Forbidden words: What would Mark Twain say?

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Caution: Any euphemisms in this post are included only for the purpose of discouraging their use elsewhere. If you are easily offended by real words used by real people, please avert your eyes. Go read this instead.

You can’t say I didn’t warn you.

Say what you mean

WTF. This was useful in writing at one point as a short, hackneyed substitute for an equally overused phrase. Often favored for its brevity and effectiveness in tight spaces, such as Twitter, it is overdue for retirement.

It went from useful to ridiculous a few months ago, when Keith Olbermann killed it by awkwardly verbalizing it during an MSNBC broadcast, saying, “Double-u tee eff.” He wasn’t fooling anyone, of course, but technically avoided using what too many others coyly refer to as “the f word.”

Cowardly behavior, of which I would not normally accuse Olbermann. Worse yet, it didn’t work.

Similarly, Mark Twain might have laughed – or, more likely, shook his head – over extensive use of the term “the n word” as commentators discussed the recent misguided perversion of Adventures of Huckleberry Finn. Failing to say “nigger” even as they tried to make the case for leaving the word in the classic text diminished their own argument. It is in the book as published, and it is part of history.

It is not a word to fear.

It is a vile word. I recall saying it only once in my life. I discourage others from using it, as I do with any other racial slur. Still, it is only a word. When discussing it and its use in literature, we shouldn’t be afraid to use it.

F word. N word. It is time to do away with these childish absurdities.

Say what you mean, or say nothing at all.

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Another F word and the comfort zone: a place to avoid

Comfort level a concern
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Fear is one of the most powerful of the “F” words and one of the most debilitating of emotions.

It keeps people from stretching their boundaries, exploring new possibilities and accomplishing things they are otherwise fully capable of accomplishing. It keeps a person in his or her comfort zone, which is a surprisingly dangerous place to be.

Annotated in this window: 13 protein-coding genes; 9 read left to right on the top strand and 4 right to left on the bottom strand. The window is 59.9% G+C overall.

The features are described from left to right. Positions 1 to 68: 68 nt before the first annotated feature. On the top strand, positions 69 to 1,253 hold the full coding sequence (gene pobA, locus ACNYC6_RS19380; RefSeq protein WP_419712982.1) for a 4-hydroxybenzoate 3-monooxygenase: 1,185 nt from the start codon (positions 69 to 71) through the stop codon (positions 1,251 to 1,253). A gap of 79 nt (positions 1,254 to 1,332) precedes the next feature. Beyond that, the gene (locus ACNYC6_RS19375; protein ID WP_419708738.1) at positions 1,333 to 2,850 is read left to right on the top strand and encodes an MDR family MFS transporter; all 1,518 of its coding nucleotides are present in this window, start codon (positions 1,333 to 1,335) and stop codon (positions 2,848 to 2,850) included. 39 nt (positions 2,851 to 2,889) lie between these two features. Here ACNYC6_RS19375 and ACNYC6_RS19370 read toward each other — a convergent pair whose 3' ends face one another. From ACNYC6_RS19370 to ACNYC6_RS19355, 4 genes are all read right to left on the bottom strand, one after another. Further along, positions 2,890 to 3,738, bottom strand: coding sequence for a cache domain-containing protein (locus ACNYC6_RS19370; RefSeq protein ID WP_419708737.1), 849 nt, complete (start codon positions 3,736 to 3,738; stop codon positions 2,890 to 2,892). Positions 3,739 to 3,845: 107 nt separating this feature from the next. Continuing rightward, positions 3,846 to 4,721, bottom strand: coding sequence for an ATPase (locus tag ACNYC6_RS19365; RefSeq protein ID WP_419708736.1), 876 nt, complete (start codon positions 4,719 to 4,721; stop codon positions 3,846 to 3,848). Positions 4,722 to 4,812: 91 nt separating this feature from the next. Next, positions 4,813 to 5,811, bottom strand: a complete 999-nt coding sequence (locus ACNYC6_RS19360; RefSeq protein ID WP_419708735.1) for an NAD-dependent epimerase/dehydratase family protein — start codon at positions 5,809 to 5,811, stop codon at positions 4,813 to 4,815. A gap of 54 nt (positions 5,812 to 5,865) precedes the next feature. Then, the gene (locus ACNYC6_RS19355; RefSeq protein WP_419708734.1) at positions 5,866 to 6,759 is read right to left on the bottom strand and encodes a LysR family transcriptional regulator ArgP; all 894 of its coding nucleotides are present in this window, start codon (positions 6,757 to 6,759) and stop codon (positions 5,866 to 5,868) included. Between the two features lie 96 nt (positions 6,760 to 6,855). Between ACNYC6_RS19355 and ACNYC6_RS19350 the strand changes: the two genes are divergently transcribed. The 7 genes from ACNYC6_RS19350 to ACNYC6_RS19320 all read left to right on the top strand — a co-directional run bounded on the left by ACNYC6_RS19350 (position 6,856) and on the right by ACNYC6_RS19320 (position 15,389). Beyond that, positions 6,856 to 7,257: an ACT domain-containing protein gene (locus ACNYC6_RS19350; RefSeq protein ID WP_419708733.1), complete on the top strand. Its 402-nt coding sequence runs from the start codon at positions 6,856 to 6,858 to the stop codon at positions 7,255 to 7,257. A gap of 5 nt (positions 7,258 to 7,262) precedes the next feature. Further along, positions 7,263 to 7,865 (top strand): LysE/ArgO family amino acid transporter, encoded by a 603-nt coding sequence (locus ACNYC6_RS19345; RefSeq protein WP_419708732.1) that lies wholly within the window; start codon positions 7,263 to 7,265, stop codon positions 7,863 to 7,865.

I’ve been fascinated by the concept of the comfort zone since working with leadership expert and motivator Jim McLaughlin on his book, The Six Things: Leading People to Outstanding Achievement. I learned that if you stay in your comfort zone, the zone actually begins to shrink around you. As it shrinks, so does your universe of possibilities.

Several people I’ve met recently expressed a fear of using social media. That can have serious, expensive consequences for some people: job hunters, for example, and writers who aspire to selling their written work. Knowledge of some modern tools is a must if you’re going to set yourself apart from the competition.

My advice: Put the fear aside and learn something new.

If you’re going to be afraid of something, be afraid of stagnation and self-imposed limits.

If you’re going to fear something, fear your comfort zone.

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Freedom is just another word…

In a Northern Colorado Writers meeting the other day, Director Kerrie Flanagan asked those in attendance to share what would be their special “word for the year.”

Going ’round the table, the responses chosen with varying degrees of seriousness included: Dream. Endurance. Triage. Revenge. Productivity. Finish. Partnership.

My choice was Success, pulled from thin air in a fit of optimism. It was my first meeting, at the invitation of Words by Bob blogger and fellow Iowa native Bob McDonnell.

Success still seems like a good word to keep in mind, with the idea that one experiences what one envisions. Better to pick oneself up and dust one’s self off and get back on the bicycle and all that.

However … as there is nothing to stop us from having more than one word in mind as a theme for the year, I choose another:


Henceforth, when someone who is shy about using powerful language says “the F word,” that is where my mind will go. More on that idea and on saying what you mean, coming soon…

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If you have your own word or theme for the year, please share with a comment and let us know why you’ve picked it.